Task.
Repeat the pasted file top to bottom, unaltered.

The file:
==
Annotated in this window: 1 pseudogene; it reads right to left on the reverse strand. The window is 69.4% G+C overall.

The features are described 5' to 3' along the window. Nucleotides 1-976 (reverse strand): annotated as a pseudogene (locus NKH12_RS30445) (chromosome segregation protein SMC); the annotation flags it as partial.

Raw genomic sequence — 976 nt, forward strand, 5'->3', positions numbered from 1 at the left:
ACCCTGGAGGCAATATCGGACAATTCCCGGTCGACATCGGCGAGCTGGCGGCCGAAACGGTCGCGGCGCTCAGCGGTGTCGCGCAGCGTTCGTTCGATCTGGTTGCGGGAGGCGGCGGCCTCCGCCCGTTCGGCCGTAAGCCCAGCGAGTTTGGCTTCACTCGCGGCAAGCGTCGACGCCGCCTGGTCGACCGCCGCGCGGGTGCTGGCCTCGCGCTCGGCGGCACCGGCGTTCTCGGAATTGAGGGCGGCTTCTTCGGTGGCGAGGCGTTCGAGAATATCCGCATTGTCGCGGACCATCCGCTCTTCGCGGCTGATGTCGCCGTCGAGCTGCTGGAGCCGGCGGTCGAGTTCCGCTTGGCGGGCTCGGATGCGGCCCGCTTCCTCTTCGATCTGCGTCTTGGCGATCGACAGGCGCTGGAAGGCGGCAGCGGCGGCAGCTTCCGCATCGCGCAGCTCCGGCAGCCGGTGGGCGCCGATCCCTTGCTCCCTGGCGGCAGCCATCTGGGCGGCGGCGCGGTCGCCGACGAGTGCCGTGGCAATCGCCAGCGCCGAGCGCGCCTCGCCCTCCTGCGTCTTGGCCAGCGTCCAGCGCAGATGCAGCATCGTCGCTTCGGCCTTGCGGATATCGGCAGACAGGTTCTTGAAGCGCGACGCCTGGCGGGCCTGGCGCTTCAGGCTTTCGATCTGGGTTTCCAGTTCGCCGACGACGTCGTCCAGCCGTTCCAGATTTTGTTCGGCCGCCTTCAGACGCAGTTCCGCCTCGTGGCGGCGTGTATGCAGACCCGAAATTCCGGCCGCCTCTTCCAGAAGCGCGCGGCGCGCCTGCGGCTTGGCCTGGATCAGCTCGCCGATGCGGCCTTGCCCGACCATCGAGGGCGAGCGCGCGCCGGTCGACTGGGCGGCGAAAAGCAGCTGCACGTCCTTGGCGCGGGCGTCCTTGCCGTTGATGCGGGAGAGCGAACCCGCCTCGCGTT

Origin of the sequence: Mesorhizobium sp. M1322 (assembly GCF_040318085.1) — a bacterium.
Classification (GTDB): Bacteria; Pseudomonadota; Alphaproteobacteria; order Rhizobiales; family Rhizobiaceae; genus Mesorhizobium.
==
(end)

Annotated in this window: 1 pseudogene; it reads right to left on the reverse strand. The window is 69.4% G+C overall.

The features are described 5' to 3' along the window. Nucleotides 1-976 (reverse strand): annotated as a pseudogene (locus NKH12_RS30445) (chromosome segregation protein SMC); the annotation flags it as partial.

Raw genomic sequence — 976 nt, forward strand, 5'->3', positions numbered from 1 at the left:
ACCCTGGAGGCAATATCGGACAATTCCCGGTCGACATCGGCGAGCTGGCGGCCGAAACGGTCGCGGCGCTCAGCGGTGTCGCGCAGCGTTCGTTCGATCTGGTTGCGGGAGGCGGCGGCCTCCGCCCGTTCGGCCGTAAGCCCAGCGAGTTTGGCTTCACTCGCGGCAAGCGTCGACGCCGCCTGGTCGACCGCCGCGCGGGTGCTGGCCTCGCGCTCGGCGGCACCGGCGTTCTCGGAATTGAGGGCGGCTTCTTCGGTGGCGAGGCGTTCGAGAATATCCGCATTGTCGCGGACCATCCGCTCTTCGCGGCTGATGTCGCCGTCGAGCTGCTGGAGCCGGCGGTCGAGTTCCGCTTGGCGGGCTCGGATGCGGCCCGCTTCCTCTTCGATCTGCGTCTTGGCGATCGACAGGCGCTGGAAGGCGGCAGCGGCGGCAGCTTCCGCATCGCGCAGCTCCGGCAGCCGGTGGGCGCCGATCCCTTGCTCCCTGGCGGCAGCCATCTGGGCGGCGGCGCGGTCGCCGACGAGTGCCGTGGCAATCGCCAGCGCCGAGCGCGCCTCGCCCTCCTGCGTCTTGGCCAGCGTCCAGCGCAGATGCAGCATCGTCGCTTCGGCCTTGCGGATATCGGCAGACAGGTTCTTGAAGCGCGACGCCTGGCGGGCCTGGCGCTTCAGGCTTTCGATCTGGGTTTCCAGTTCGCCGACGACGTCGTCCAGCCGTTCCAGATTTTGTTCGGCCGCCTTCAGACGCAGTTCCGCCTCGTGGCGGCGTGTATGCAGACCCGAAATTCCGGCCGCCTCTTCCAGAAGCGCGCGGCGCGCCTGCGGCTTGGCCTGGATCAGCTCGCCGATGCGGCCTTGCCCGACCATCGAGGGCGAGCGCGCGCCGGTCGACTGGGCGGCGAAAAGCAGCTGCACGTCCTTGGCGCGGGCGTCCTTGCCGTTGATGCGGGAGAGCGAACCCGCCTCGCGTT

Origin of the sequence: Mesorhizobium sp. M1322 (assembly GCF_040318085.1) — a bacterium.
Classification (GTDB): Bacteria; Pseudomonadota; Alphaproteobacteria; order Rhizobiales; family Rhizobiaceae; genus Mesorhizobium.